Survey reveals: Nurses underused in Australia’s healthcare crisis


A new survey has revealed that many highly skilled nurses in GP clinics are spending their time on administrative tasks instead of providing medical care. This is happening despite a shortage of healthcare workers across Australia.

The Australian Primary Health Care Nurses Association (APNA) surveyed nurses working in GP clinics and found some surprising results. Four out of five nurses, with an average of 21 years of experience, are regularly doing non-medical work that could be done by less qualified staff.

Here’s what these nurses are doing instead of providing healthcare:

  • 68.8% are making appointment reminders
  • 32% are managing supplies
  • 16% are working at the reception

This means these nurses aren’t able to do the important medical tasks they’re trained for, like women’s health checks, mental health assessments, or educating patients about conditions like diabetes and asthma.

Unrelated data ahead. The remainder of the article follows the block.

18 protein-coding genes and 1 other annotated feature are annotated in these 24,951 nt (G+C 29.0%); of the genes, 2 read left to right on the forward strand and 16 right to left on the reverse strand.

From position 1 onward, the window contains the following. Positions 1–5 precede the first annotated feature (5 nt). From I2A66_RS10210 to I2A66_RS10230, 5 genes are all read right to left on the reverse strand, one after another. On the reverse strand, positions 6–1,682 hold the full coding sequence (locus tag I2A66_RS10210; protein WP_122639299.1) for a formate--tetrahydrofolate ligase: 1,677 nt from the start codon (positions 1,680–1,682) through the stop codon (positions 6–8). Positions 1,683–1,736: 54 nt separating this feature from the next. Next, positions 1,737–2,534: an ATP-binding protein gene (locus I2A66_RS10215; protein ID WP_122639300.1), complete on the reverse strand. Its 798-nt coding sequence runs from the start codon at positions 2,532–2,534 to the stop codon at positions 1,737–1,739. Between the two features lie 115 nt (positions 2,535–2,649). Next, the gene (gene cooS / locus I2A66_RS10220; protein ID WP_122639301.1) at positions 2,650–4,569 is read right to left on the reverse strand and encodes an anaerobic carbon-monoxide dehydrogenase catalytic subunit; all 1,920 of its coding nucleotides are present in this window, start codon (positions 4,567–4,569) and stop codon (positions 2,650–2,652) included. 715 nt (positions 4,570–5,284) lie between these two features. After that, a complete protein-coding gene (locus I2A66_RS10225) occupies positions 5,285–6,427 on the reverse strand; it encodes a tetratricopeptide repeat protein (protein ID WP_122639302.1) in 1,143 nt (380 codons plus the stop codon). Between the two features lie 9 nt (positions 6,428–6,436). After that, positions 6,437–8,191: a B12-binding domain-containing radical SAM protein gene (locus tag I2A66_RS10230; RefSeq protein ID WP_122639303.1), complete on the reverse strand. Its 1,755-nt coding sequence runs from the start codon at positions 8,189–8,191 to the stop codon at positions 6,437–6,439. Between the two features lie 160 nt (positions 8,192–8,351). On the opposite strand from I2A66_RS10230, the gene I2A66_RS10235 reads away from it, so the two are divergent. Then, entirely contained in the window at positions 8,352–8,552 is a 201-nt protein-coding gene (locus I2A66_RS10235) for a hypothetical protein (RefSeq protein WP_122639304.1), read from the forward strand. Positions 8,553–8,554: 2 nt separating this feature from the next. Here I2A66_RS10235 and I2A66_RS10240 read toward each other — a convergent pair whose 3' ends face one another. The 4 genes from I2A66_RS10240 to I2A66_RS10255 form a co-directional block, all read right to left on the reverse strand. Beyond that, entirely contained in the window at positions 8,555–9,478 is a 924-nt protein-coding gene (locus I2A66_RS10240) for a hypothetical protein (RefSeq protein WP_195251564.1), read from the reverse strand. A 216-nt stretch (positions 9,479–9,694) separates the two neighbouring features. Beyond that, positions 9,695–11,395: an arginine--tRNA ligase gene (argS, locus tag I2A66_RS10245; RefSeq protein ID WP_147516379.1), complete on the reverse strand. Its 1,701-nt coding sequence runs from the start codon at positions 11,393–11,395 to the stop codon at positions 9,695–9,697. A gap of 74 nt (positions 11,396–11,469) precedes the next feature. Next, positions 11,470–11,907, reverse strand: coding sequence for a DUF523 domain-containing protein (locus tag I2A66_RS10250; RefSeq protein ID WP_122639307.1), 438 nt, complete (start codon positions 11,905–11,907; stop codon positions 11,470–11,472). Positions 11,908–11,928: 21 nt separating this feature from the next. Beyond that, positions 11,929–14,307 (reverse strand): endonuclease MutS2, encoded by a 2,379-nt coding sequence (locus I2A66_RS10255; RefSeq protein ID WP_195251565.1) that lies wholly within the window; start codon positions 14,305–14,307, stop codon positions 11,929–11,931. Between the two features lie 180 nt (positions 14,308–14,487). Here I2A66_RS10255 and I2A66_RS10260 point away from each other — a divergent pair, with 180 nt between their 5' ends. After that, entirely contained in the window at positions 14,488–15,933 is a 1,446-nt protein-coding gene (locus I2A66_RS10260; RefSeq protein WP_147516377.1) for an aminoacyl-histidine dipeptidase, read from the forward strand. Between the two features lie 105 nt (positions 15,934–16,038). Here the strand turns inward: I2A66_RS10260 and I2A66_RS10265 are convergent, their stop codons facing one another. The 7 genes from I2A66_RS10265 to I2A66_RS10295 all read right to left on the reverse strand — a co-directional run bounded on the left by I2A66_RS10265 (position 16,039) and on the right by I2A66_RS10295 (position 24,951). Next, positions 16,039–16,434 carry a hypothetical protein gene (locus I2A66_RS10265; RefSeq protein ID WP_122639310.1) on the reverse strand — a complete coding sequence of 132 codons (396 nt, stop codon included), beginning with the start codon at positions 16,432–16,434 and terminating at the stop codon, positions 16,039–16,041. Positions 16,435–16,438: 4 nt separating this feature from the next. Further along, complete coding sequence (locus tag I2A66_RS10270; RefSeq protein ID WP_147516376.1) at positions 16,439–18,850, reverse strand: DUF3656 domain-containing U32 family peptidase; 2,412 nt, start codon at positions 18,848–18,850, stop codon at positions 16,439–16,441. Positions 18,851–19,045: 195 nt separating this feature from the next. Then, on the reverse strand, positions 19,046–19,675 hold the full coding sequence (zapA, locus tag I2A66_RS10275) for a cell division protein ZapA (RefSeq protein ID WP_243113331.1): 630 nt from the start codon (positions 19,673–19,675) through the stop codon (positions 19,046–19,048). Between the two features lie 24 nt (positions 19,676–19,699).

Karen Booth, the president of APNA, said, “It really is a complete waste of time having highly qualified and very experienced registered nurses sitting on the front desk, whilst people are waiting longer and longer to see a doctor.”

The nurses in the survey said they want to do more medical work and use the skills they’ve been trained for. Booth believes that allowing nurses to work to their full abilities could help more people get the healthcare they need, especially in rural areas where there aren’t enough doctors.

“Nurses are valued, trusted and skilled but are chronically underutilised at a time of severe workforce shortage,” Booth said. “Nurses are here to make Australia healthier and instead are underutilised.”

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